Residents will no longer have to show proof of vaccination to attend a city council meeting or visit a city-owned building, although they will have to wear masks indoors for a while yet.
During the Feb. 14 regular meeting, city council voted to put three policies “in abeyance until further notice,” including proof of vaccination to attend council or other public meetings or hearings and a negative PCR test or proof of vaccination for city employees and contractors working for the municipality.
The withdrawal of these policies ends a five-month pandemic-related health measure after council instituted them on Oct. 12, 2021. This action is in response to the provincial government’s announcement on Feb. 8 that it would lift the requirement to show vaccine passports on Feb. 14.
The municipality will continue with certain pandemic measures such as Plexiglass barriers, hand sanitization stations, enhanced cleaning in venues and physical distancing measures.
However, wearing masks in public buildings, recreation venues, and Mosaic Place will remain in effect until at least Feb. 28 since the provincial government has responsibility for that mandate. City administration will bring a report to that day’s council meeting about handling that health measure.
“It appears there is a light at the end of the tunnel on COVID,” said city manager Jim Puffalt.
City administration is holding the regulations in abeyance —temporary suspension — because it does not want to re-create them in case COVID-19 flares up again like last fall after restrictions were dropped, he continued. If the regulations came back, the province would give council authorization to implement them again.
City hall told its unvaccinated employees on Feb. 11 that they didn’t need to provide a negative PCR test by Feb. 14 — a weekly occurrence since October — because of the lifting of this mandate, Puffalt added. A similar message was communicated to recreation users as well.
Vaccine passports and masks have been emotional issues for many people and created divisions not only among residents but for many Canadians, said Coun. Doug Blanc. He thought this was best illustrated by the trucker convoys that had occurred during the past few weeks, “just blown out of proportion, I think, in my opinion.”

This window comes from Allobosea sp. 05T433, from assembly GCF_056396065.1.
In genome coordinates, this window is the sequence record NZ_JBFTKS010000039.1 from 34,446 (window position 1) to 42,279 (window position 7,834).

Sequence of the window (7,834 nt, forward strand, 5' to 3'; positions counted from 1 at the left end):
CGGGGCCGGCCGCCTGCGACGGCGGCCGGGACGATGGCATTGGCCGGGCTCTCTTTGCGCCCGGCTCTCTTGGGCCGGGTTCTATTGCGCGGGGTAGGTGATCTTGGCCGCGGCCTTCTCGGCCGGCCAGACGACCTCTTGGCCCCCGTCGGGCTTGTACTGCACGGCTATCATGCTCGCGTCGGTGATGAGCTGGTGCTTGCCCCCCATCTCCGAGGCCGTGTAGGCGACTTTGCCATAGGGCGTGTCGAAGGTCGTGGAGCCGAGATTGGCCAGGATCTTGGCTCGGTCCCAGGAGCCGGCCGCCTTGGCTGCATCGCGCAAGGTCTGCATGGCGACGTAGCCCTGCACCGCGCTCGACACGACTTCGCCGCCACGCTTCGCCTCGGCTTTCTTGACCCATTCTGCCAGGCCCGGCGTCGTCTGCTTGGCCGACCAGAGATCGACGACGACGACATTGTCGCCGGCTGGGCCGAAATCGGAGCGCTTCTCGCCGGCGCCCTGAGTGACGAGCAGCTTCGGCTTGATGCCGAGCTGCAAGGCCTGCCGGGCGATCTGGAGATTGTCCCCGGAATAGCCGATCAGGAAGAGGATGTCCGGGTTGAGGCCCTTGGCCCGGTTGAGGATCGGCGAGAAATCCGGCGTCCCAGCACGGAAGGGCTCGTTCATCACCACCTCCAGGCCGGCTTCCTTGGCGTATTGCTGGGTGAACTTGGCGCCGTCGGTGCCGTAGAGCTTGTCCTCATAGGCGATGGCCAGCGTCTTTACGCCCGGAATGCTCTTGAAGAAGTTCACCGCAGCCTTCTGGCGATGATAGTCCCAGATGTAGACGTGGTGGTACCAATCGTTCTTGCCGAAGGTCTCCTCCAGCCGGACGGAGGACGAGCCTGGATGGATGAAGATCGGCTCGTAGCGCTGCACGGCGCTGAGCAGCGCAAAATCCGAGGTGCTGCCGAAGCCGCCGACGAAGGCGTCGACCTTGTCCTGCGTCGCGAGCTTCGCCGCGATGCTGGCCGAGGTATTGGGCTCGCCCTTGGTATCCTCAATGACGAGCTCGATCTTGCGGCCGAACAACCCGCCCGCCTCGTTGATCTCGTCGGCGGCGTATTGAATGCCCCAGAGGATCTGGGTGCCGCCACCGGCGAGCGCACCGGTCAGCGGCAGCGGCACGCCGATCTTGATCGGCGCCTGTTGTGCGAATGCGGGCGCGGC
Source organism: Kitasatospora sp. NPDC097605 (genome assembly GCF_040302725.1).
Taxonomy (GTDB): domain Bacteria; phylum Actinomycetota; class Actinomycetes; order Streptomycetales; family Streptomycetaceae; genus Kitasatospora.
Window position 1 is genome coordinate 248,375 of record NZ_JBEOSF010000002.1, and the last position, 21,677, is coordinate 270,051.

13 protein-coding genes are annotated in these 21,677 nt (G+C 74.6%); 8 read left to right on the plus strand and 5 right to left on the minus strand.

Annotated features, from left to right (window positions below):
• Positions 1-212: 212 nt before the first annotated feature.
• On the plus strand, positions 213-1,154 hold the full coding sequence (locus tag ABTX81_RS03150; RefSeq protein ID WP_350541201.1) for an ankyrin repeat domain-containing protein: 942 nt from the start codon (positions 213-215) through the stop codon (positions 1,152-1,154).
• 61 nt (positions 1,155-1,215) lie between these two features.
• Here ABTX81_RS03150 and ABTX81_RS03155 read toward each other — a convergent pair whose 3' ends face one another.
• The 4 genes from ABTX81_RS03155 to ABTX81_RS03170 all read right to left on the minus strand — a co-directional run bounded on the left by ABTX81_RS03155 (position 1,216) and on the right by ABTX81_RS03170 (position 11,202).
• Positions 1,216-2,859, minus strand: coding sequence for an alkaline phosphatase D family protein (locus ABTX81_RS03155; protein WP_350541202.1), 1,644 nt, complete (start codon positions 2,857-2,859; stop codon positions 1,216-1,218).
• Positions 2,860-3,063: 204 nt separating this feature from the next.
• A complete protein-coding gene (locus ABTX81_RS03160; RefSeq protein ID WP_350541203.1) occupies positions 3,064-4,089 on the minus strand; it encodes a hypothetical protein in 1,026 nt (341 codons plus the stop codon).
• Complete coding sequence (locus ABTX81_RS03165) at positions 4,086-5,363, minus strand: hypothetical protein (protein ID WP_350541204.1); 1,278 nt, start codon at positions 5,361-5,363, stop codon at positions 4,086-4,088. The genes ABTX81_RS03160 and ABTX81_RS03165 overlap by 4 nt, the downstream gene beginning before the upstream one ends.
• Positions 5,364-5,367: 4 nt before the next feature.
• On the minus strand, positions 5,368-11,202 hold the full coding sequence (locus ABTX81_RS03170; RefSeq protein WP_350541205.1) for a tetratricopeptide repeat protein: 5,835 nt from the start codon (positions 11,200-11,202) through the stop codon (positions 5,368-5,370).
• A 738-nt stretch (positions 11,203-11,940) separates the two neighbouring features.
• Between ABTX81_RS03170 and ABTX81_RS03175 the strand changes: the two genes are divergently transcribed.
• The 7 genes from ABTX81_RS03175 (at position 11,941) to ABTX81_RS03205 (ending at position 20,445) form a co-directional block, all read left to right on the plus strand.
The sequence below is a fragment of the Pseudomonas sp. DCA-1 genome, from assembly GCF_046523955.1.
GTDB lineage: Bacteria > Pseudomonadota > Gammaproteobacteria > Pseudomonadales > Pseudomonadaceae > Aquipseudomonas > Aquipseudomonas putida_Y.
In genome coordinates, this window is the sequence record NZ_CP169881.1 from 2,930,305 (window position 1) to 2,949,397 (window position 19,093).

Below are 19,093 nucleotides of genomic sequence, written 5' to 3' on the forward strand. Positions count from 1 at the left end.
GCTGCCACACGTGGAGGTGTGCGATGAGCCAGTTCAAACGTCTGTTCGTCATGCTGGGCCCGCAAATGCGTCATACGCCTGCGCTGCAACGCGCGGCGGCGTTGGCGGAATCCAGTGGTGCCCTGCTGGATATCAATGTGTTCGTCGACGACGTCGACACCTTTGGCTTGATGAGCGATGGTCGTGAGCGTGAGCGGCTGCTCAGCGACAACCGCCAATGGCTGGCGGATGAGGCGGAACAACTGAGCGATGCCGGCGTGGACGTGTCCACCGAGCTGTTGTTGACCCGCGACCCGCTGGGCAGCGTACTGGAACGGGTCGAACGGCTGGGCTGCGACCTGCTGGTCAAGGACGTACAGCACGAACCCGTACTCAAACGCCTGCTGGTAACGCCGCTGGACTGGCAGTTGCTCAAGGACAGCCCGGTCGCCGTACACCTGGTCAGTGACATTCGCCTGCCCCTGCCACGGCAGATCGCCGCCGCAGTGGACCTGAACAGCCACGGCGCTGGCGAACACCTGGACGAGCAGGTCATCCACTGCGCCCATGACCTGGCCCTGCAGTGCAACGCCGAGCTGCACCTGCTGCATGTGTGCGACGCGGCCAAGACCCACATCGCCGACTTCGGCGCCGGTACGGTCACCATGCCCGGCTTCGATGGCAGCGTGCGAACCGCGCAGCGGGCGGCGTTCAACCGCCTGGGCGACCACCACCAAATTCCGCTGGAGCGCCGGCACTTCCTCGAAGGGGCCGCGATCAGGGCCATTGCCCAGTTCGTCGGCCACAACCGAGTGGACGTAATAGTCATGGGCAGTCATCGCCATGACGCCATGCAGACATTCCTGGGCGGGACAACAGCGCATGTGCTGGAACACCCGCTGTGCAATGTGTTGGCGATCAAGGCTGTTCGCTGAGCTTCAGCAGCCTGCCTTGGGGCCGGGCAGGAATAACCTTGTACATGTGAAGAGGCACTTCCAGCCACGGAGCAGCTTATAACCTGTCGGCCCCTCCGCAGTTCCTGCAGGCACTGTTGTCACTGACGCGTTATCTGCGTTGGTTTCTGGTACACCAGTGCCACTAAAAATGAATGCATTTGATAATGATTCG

The City of Moose Jaw had to follow the province’s vaccine mandate when it was put in place because the municipalities are “creature of the province,” he continued. City council can’t go against what the provincial government or Saskatchewan Health Authority dictates, even if members feel differently.
“When masks are finally gone, I hope people are respectful about that. If people want to continue to wear masks in public, don’t berate them and say they are foolish and whatnot,” Blanc added. “Respect their decision because I hope they respect your decision not to wear one.”
City council’s only intention with this situation was to implement these provincial regulations and remove them when the provincial government said to, said Mayor Clive Tolley. He received numerous emails from people — at least 30 messages — who advised him and council to ensure they followed the provincial protocols and directions to remove these regulations.
“I don’t think anyone around this table had anything else in mind … other than to follow the rules set by the premier and public health,” he said.
Tolley added that he wouldn’t answer every email he received because of how numerous they were but appreciated hearing residents’ concerns and opinions nevertheless.
The next regular council meeting is Monday, Feb. 28.